To achieve these ambitious aims, we have assembled a team of international experts to tackle this key area who have a track record of successful collaboration. The research centres in this proposal have complementary expertise that will allow for the study of a new class of complex heterogeneous catalysts, namely trimetallic alloys. The award of this Centre-to-Centre grant will place the UK at the forefront of international catalytic research.

Planned Impact

This research project will have significant impact on UK and international academic researchers working in the fields of nanoscience and catalysis, across a number of different disciplines. It has the potential to deliver economic and societal impact across a diverse range of application areas, particularly in catalysis, energy and advanced materials.

Supported nanoparticulate materials have wide ranging technological impacts. Our lead application will be catalysis, which is a major strategic worldwide industry, with the global catalyst market expected to reach a massive ca £25 billion by 2024. Nanocatalysis is a rapidly growing field (for example, metallic nanoparticles already have widespread use in automobile catalysts and in hydrogen fuel cells) and is being driven by the desire to replace the expensive precious-metals in current industrial catalysts with cheaper alternative materials without compromising efficacy. The new systems need to be tailored at the nanoscale and must be designed to have improved catalytic activity, selectivity and lifetime, along with reduced process and materials costs. Thus, major chemical companies such as Johnson Matthey, Shell, BASF and BP will benefit from the outcomes of the project. As an example of a likely growth area of nanocatalysis, the development of new and improved catalysts for the synthesis of bio-based chemicals is one of the major scientific challenges for industry and academia. Our specific application in this project will involve the use of carbon dioxide to produce chemical and liquid fuels via hydrogenation. The development of a new generation of trimetallic nanoparticle-based nanocatalysts is required, which will lead to a transformative breakthrough in this important field. The developments envisaged in theory, materials synthesis and characterisation will also in the longer term aid the modelling and production of nanoparticles relevant to areas such as healthcare, in the form of nanomedicine and drug delivey, and the formulation of everyday products such as sunscreen lotions, toothpaste, cosmetics and paints, to name just a few potential realms of application. The project will directly benefit the UK's world-leading supply chain in catalyst manufacture and use, as well as underpin the wider development of a more resilient UK supply chain in chemicals/materials, a major goal for the UK's Chemistry Growth Partnership (CGP) with a targeted supply chain Gross Value-Added growth of £35bn from 2015 to 2030. Additional benefits will arise from achieving chemical processes with greater atom and energy efficiency, helping deliver BEIS and CGP goals for low-carbon manufacture through improved efficiency. The project will also deliver highly trained researchers in this exciting new area.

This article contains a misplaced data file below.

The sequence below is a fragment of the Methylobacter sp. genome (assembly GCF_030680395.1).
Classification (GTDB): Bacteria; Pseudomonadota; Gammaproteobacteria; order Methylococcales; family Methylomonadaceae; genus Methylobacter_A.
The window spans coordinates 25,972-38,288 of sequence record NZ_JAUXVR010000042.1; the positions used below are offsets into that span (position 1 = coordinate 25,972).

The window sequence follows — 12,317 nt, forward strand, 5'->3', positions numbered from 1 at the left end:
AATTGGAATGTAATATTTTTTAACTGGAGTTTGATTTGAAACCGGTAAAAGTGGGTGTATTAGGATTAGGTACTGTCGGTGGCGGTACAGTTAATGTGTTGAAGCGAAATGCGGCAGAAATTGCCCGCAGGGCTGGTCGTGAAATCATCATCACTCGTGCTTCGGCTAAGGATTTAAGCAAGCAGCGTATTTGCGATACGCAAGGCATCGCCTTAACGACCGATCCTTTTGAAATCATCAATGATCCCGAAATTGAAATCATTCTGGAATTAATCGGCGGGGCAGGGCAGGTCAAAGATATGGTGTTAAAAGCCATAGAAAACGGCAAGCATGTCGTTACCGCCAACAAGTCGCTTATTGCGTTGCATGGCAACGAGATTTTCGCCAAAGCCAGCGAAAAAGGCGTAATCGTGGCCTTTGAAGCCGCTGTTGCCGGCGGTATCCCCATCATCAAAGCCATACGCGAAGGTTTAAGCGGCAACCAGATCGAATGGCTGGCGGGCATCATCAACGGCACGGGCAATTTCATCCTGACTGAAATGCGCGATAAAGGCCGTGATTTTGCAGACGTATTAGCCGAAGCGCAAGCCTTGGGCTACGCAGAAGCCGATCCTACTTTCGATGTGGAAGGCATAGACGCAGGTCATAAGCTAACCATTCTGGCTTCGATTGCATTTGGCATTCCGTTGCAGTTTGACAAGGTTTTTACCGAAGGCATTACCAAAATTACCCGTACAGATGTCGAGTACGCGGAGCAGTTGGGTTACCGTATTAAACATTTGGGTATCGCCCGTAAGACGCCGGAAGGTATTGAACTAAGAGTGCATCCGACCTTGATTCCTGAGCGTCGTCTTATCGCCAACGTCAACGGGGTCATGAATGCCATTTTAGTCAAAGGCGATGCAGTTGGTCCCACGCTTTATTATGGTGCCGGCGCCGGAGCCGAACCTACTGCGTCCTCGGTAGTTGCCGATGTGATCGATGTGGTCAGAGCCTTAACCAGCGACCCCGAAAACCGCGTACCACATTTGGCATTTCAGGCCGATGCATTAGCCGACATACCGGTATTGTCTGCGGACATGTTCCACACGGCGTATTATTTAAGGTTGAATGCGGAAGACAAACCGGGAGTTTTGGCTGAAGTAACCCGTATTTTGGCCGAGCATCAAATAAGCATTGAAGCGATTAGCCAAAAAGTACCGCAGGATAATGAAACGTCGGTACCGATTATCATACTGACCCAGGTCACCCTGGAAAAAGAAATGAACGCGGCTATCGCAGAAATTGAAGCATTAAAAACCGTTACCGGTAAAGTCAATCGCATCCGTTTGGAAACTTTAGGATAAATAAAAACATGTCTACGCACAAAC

In addition to publishing high impact, open access research papers, the team will target presentations at international conferences and workshops. Public engagement and outreach activities will be a strong component of our impact strategy and will include participation at major science festivals such as the Annual British Science Festival, the Royal Society Summer Science Exhibition, the national Big Bang Fair and the Cheltenham Science Festival. A website will be set up for the project and social media will also be used to highlight our major results.